May 11, 2021
Wanted: Vaccine champions
Impeccable data, trusted messengers and convenient access, that’s what works. Judgy finger-wagging? Not so much.
Those are the keys to turning vaccine hesitancy into vaccine uptake according to experts in the 19 to Zero coalition, a national multidisciplinary effort launched in 2020 in collaboration with the University of Calgary. Dedicated to changing behaviour and building confidence in COVID-19 vaccines, they are asking for your help to get the message out.
“We need vaccine champions!” says Heather Bensler, RN, MSN, an instructor in the Faculty of Nursing working with 19 to Zero. “When someone you know and trust gets the vaccine, it increases confidence in people who are maybe on the fence. Those conversations are probably the most effective thing we can do.”
To spur those conversations, 19 to Zero recently helped launch #ThisIsOurShotCA, enlisting an array of celebrities from Hayley Wickenheiser and Michael Bublé to Ryan Reynolds and Chris Hadfield to post their support for vaccines. “These are folks who already have a voice, so if we can partner with them it strengthens our message,” Bensler says.
And it’s not just celebrities that carry sway, she says. “Every friend I have is posting photos of themselves getting the vaccine. When we share that, we build a sense of solidarity, and that has an impact.”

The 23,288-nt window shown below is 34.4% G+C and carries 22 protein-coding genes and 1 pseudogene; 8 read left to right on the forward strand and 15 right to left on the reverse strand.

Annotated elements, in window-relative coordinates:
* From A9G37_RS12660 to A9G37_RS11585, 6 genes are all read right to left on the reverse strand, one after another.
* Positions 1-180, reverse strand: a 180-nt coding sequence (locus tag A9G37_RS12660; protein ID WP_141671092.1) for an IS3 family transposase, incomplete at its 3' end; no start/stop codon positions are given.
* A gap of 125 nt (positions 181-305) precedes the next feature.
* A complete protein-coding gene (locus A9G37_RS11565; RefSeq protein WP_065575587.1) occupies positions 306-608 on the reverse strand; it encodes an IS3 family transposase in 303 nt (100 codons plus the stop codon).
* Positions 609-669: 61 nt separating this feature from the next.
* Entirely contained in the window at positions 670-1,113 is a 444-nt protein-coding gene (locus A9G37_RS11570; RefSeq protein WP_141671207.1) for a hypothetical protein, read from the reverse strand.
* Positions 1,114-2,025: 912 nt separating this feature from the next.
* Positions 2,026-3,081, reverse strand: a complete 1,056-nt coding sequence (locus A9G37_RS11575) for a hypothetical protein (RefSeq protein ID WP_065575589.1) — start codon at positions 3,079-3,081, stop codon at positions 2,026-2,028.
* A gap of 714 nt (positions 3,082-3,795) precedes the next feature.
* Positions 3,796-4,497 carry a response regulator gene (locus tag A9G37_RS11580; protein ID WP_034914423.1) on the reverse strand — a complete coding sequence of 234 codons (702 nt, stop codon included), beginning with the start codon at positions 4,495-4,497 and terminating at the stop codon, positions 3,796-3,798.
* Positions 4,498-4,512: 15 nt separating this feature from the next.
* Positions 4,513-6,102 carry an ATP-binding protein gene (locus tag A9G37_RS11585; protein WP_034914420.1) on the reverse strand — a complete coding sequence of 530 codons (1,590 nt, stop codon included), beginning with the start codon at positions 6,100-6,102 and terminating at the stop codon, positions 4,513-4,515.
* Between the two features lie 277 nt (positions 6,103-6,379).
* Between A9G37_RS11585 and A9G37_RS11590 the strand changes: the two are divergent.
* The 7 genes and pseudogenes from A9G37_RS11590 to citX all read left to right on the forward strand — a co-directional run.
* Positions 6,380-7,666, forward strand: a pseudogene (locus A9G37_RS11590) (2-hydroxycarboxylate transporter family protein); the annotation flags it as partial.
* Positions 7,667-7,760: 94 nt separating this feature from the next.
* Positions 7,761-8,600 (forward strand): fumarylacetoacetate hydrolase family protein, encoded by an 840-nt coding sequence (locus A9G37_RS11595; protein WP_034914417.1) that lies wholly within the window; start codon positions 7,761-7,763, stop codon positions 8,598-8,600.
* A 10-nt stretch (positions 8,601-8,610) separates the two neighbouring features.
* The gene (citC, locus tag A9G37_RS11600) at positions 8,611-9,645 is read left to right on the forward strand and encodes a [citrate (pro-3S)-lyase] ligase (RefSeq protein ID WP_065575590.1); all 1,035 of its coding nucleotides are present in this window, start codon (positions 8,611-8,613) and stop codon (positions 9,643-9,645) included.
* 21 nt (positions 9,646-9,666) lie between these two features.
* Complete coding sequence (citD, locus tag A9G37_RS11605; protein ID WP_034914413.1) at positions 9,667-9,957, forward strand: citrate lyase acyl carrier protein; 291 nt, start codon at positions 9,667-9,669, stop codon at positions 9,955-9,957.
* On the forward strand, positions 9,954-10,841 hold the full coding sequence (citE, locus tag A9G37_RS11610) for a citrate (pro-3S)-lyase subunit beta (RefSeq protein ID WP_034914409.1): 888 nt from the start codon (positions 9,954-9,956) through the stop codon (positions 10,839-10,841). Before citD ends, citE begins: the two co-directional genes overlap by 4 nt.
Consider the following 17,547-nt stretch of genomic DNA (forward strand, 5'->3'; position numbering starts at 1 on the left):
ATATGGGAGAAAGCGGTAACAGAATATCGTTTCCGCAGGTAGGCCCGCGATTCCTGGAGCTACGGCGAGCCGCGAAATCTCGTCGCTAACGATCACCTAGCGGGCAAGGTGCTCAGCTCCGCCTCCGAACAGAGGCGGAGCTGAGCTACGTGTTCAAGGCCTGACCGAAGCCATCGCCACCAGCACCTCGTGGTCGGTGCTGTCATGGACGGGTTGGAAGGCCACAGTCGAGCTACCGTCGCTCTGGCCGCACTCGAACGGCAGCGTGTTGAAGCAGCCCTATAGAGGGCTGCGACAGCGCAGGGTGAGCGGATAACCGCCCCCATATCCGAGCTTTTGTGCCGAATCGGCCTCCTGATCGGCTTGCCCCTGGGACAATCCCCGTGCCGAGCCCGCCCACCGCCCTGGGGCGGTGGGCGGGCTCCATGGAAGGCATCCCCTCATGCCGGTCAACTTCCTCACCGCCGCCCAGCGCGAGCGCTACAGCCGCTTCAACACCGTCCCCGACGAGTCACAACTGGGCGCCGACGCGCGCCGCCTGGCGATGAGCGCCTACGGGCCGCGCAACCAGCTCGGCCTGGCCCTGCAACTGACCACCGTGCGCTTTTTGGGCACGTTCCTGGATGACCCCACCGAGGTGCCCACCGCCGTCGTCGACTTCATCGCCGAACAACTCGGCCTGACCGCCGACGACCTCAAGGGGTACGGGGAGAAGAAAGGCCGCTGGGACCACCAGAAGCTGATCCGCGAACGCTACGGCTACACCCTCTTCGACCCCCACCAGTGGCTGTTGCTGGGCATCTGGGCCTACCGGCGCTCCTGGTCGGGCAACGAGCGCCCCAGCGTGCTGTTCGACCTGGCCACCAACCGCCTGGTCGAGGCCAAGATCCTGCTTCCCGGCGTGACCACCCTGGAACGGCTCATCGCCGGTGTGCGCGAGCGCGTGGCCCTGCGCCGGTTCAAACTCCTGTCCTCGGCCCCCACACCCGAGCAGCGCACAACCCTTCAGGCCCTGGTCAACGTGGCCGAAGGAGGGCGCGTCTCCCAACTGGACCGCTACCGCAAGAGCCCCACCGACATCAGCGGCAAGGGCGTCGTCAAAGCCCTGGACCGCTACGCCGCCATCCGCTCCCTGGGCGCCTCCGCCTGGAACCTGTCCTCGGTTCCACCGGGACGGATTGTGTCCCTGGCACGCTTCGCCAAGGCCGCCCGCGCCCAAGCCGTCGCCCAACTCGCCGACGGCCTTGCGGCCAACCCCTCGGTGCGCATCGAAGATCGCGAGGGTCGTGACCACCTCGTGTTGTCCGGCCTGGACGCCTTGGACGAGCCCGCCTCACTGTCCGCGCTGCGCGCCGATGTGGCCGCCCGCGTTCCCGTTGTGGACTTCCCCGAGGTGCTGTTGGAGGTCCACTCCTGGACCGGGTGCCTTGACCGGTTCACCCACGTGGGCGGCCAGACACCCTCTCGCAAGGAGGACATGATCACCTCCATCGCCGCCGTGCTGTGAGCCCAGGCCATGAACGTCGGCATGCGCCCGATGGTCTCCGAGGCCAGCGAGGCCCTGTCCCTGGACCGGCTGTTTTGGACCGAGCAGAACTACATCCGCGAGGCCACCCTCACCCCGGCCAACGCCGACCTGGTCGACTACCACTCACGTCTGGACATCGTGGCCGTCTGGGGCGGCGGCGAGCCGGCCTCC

Bensler walks the talk. She says right now she’s having three or four one-on-one conversations a day about the vaccine, whether it’s with a woman who is pregnant and in doubt, or an old friend who is reticent about the vaccine. “I want to hug my parents and gather again,” she says. “Vaccines are an individual intervention, but they only work if the majority of the population gets it.”
Building confidence, battling complacency, and providing barrier-free convenience
“Just correcting misinformation alone doesn’t work,” says Dr. Cora Constantinescu, MD, an assistant professor in the Cumming School of Medicine working alongside other experts with the 19 to Zero coalition. “We think that if people just have the right facts, it will make all the difference, but that’s not it.”
People need to see how those facts relate to their own lives, their own view of the world, and what matters to them personally, says Constantinescu, whose work at the vaccine-hesitancy clinic at the Alberta Children’s Hospital informs her contributions to the 19 to Zero effort.
“Overcoming vaccine hesitancy is usually about three things: Confidence, complacency, and convenience,” she says. That is, people need to feel confident in the safety and efficacy of the vaccine and in health agencies; to believe the vaccine is necessary and the disease is actually a threat; and to have convenient access to the vaccine through measures like paid sick days, transportation, worksite clinics or translation services.
“It’s a constant shift where the hesitancy is coming from and that’s the power of 19 to Zero. We have people analyzing in real-time the reasons for hesitancy, and then people working to address those specific concerns,” she says. “What works is being fluid. There is a different hesitancy of the week, and it’s changing all the time.”